Review of Matrix, The
This movie was the summer hit of 1999, and visually The Matrix is downright stunning.
This movie is crammed with special effects galore, many never before seen on film. Many visual effects techniques were designed exclusively for this film, notably ‘the bullet’ sequences, and we will no doubt be seeing more of this kind of work in future Hollywood typical special effects movies. And this is just what this film is.
The DVD transfer is superb in every way and thankfully is 2.35:1 anamorphic. We were testing out DVD Reviewer’s new toy for this screening – a Davis Cinema One Digital Light Processing projector. This new machine arrived on Friday to replace one ageing Sharp LCD projector unit, and also to compliment another current model Sharp projector. The higher resolution offered by anamorphic discs is essential when using 16:9 viewing equipment (TV or projection), and here The Matrix excels.
High contrast levels at the beginning of the film could give the impression the film is a little dark, but this adds to the atmosphere the film generates. Colours are vibrant throughout, and for those people that made recent postings to the DVD newsgroups saying “My copy of The Matrix is green at the beginning. Is my player broken?” – IT’S MEANT TO BE THAT WAY!!! :-)
Sound again is superb. The Dolby Digital 5.1 audio must have been designed for movies like this, and for this typical Hollywood action blockbuster, the soundstage is filled. The gunfire echoes round the audience, the explosions engulf you, and the fire scenes envelope you in a blanket of atmospheric ambience.
A comprehensive clutch of extras is provided, one of which includes the now infamous ‘Follow the White Rabbit’ viewing feature. This mode pops up a little rabbit icon on certain scenes. The user can select the icon and the ‘making of’ type documentary snippet is played instead of the scene itself. This technique was the first of its kind to use this DVD branching, and has tripped up several DVD players, the first and possibly the most notorious being the Samsung range.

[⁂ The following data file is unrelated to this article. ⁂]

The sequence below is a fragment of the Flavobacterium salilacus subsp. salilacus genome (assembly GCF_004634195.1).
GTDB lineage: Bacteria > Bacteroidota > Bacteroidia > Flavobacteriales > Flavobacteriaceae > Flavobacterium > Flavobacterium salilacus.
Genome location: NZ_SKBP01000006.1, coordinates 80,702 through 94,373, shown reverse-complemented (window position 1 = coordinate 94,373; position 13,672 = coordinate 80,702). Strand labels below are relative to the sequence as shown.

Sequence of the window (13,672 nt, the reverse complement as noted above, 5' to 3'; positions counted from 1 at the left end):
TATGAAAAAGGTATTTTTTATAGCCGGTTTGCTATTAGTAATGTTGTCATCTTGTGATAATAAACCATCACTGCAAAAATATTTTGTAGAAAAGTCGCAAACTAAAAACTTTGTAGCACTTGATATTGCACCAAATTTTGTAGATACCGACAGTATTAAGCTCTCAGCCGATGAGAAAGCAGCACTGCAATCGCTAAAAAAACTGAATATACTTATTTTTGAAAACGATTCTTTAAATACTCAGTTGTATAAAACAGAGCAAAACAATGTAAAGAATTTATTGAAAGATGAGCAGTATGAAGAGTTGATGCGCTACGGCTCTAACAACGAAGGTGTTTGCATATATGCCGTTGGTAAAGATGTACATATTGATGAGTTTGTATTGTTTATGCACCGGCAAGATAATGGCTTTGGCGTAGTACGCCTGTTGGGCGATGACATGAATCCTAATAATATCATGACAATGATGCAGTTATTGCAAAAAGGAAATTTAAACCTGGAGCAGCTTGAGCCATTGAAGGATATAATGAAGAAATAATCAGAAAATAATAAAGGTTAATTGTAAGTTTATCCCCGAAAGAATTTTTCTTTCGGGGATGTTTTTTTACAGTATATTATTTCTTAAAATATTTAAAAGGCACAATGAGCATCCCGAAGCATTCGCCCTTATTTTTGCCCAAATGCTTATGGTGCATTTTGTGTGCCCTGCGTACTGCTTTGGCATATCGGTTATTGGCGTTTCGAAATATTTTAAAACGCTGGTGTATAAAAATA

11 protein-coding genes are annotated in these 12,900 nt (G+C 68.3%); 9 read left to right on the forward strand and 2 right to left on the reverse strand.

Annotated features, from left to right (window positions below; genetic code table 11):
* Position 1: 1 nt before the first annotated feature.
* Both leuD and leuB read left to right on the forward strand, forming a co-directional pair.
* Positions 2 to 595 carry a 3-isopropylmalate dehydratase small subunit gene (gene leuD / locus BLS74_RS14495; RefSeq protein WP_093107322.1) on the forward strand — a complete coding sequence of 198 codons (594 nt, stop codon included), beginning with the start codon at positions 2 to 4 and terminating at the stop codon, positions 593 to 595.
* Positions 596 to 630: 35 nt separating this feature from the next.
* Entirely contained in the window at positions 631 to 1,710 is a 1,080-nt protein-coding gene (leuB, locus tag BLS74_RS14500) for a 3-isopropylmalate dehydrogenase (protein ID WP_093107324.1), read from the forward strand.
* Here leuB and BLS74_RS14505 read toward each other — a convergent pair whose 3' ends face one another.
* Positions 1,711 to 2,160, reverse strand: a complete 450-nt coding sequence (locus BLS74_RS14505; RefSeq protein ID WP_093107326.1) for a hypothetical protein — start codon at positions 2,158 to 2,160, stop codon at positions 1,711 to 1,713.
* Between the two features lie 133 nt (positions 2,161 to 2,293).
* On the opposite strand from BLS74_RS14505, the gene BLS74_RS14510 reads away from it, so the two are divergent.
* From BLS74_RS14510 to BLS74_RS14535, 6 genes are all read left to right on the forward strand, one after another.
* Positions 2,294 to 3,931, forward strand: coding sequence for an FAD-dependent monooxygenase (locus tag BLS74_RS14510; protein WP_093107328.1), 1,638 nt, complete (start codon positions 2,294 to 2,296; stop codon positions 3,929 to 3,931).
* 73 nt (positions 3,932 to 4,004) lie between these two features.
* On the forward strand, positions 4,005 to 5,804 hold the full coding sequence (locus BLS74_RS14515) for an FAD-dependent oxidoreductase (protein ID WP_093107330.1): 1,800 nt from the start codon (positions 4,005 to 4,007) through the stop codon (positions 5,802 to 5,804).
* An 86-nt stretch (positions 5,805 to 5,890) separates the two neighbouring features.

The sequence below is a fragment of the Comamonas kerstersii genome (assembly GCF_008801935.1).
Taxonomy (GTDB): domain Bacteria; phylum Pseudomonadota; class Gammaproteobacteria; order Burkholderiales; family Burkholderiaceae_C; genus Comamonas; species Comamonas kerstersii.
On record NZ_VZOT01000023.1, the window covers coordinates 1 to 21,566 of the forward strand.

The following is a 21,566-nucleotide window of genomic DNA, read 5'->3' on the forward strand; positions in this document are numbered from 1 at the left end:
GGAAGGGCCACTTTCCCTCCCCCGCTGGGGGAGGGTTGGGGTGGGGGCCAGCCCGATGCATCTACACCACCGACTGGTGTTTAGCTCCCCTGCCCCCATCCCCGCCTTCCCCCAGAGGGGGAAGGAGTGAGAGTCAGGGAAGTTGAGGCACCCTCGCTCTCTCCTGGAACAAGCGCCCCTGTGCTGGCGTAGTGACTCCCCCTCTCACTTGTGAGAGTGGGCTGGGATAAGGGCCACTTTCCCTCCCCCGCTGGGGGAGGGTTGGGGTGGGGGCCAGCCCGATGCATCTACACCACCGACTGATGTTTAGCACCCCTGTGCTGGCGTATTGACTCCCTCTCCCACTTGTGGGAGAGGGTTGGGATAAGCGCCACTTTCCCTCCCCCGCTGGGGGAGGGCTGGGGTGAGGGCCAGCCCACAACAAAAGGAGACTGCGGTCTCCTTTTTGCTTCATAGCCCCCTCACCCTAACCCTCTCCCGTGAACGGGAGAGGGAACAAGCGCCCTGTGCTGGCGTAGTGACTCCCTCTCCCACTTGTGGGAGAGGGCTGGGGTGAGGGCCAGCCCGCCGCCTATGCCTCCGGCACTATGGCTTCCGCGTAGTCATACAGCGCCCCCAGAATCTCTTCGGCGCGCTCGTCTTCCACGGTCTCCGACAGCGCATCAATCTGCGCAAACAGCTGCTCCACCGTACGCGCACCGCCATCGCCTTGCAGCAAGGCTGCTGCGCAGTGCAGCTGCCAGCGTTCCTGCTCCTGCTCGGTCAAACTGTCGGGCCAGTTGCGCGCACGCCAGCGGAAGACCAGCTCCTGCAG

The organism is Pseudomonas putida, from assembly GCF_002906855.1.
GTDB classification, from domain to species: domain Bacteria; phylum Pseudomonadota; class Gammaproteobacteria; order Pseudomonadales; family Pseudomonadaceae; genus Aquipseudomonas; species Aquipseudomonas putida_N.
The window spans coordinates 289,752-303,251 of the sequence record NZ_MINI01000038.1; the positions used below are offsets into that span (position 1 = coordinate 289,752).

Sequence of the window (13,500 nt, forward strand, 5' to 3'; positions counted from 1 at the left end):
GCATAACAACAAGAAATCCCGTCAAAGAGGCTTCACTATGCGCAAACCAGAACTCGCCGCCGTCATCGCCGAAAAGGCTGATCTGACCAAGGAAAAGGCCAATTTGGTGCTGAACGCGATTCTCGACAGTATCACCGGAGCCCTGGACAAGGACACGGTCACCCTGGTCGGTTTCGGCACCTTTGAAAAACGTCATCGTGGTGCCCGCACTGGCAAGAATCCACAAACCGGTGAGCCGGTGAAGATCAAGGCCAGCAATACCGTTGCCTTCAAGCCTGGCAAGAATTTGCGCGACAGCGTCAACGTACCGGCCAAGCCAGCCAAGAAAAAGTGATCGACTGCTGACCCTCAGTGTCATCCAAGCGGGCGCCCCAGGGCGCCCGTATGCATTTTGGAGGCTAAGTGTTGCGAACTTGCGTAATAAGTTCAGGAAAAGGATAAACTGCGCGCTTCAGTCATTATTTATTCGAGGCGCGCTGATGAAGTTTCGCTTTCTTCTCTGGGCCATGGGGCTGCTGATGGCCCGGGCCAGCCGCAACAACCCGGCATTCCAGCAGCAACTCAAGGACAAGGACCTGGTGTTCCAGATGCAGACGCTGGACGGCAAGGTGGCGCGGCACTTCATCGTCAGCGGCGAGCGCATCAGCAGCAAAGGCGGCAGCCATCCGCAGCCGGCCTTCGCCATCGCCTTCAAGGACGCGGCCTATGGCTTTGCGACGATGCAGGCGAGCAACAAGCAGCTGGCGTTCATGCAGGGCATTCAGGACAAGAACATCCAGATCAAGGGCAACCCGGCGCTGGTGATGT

The ‘making of’ documentaries are there, a full length commentary is provided, as is a music only audio track. You also get filmographies. For those of you with a DVD ROM drive instead of a home stand alone player, you will be treated to the original web site, trailers, screenplays, storyboards and more. It is surprising some of these features are not available to the stand alone DVD players.
This was one of the biggest films of the year. It is also the fastest selling DVD. Compared to the sales of The Matrix, Fox’s Titanic was totally sunk. It is one of the most technically advanced DVDs to be released to date – but this may trip up certain players with buggy, unproven firmware (although many firmware updates are now becoming available). The video and audio quality is real ‘system show off’ stuff.
As to the film itself, well I suppose I am in a minority here when I say that I thought it just the latest Hollywood Special Effects vehicle. Don’t get me wrong here, it is a great way to pass a couple of hours, but I did feel the new groundbreaking visual effects techniques used did tend to put the story on the backburner. One lapse of concentration and you’ve lost it, which is easy to do since you’re being dazzled left, right and centre with the on screen action. The film will warrant two or even three screenings to get the best from it, and I dare say it is one of those movies that will show the audience more and more every time it is seen. I will certainly be watching it again soon (as I never saw it at the cinema) so this review may get amended after that!!